“My No. 1 question to anybody who opts in favor of nondisclosure is, ‘What are you trying to hide from us?’ ” said former Rep. John Rubin, a Johnson County Republican, calling Kansas “one of the most secretive, dark states in the country in many of these areas.”
What’s hidden are stories of regular Kansans who have suffered inside the silence.
In the course of its investigation, The Star found that:
▪ Children known to the state’s Department for Children and Families suffer horrific abuse, while the agency cloaks its involvement with their cases, even shredding notes after meetings where children’s deaths are discussed, according to a former high-ranking DCF official. One grieving father told The Star he was pressured to sign a “gag order” days after his son was killed that would prevent him from discussing DCF’s role in the case. Even lawmakers trying to fix the troubled system say they cannot trust information coming from agency officials.
▪ In the past decade, more than 90 percent of the laws passed by the Kansas Legislature have come from anonymous authors. Kansans often had no way of knowing who was pushing which legislation and why, and the topics have included abortion, concealed weapons and school funding. Kansas is one of only a few states that allow the practice.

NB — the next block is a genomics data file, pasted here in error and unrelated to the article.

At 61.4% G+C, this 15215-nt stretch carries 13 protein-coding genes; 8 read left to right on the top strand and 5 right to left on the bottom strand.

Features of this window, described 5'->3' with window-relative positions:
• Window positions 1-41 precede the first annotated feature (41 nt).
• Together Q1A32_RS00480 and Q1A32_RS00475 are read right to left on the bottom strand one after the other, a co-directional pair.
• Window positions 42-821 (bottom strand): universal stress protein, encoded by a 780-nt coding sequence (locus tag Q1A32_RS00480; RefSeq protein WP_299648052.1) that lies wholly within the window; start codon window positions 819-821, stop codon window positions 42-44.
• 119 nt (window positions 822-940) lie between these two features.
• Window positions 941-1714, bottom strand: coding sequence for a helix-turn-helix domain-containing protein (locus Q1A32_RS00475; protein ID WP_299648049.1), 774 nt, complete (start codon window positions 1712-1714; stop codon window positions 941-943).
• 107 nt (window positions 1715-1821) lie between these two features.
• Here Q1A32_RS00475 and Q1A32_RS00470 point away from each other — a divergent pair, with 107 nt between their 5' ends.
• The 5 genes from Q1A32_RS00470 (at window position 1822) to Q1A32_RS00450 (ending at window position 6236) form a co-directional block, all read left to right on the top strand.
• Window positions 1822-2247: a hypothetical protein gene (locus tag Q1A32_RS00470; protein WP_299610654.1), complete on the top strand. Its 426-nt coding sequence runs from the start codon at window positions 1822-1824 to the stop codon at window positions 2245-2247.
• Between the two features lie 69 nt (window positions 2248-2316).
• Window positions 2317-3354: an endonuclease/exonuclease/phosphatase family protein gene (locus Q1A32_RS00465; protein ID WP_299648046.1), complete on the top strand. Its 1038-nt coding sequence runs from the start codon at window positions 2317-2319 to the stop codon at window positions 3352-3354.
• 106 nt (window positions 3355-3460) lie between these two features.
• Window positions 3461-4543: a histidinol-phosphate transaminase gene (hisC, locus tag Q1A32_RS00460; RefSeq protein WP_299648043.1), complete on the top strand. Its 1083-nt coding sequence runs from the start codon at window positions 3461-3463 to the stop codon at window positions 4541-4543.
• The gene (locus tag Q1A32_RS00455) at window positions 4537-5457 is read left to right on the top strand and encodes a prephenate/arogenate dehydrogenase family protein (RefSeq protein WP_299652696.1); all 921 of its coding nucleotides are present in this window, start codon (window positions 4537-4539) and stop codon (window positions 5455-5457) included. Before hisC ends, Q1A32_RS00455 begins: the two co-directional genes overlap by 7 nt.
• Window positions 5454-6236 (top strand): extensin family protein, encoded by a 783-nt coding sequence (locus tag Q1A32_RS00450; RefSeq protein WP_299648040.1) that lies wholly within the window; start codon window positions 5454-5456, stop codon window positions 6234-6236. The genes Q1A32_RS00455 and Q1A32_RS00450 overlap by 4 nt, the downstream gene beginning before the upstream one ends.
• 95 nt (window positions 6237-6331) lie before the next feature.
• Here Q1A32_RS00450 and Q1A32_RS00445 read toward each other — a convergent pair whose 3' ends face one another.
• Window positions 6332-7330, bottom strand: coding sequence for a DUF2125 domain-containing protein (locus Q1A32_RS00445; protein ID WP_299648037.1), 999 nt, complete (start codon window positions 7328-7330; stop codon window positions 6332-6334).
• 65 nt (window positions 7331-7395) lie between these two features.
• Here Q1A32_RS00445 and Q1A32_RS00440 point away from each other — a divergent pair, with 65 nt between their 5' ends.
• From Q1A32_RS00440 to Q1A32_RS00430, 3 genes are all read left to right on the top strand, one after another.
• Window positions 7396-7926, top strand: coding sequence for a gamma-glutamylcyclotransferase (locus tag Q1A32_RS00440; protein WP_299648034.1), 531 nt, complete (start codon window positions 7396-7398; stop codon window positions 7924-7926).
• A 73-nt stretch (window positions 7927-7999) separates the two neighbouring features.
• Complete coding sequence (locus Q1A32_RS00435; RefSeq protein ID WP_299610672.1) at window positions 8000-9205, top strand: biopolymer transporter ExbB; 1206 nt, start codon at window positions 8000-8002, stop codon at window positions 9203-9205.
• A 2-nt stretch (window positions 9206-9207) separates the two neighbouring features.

▪ When Kansas police shoot and kill someone, law enforcement agencies often escape scrutiny because they are allowed to provide scant details to the public. The release of body-cam video has become common practice around the country after several high-profile, police-involved shootings. But in Kansas, a new state law is one of the most restrictive in the nation, allowing agencies to shelve footage that could shed more light on controversial cases.
▪ Kansas became the first state to fully privatize Medicaid services in 2013, and now some caregivers for people with disabilities say they have been asked to sign off on blank treatment plans — without knowing what’s being provided. In some of those cases, caregivers later discovered their services had been dramatically cut.
The examples, when stitched together, form a quilt of secrecy that envelops much of state government.
“Damn,” said Bob Stephan, a Republican and four-time Kansas attorney general. “That causes me concern. It’s very disheartening. … It’s gone crazy.”
This whole story is incredibly depressing. Between the evisceration of public services in Kansas and Louisiana and the move toward dictatorship in North Carolina, the red states are no longer the laboratories of democracy but rather are the laboratories of kleptocracy.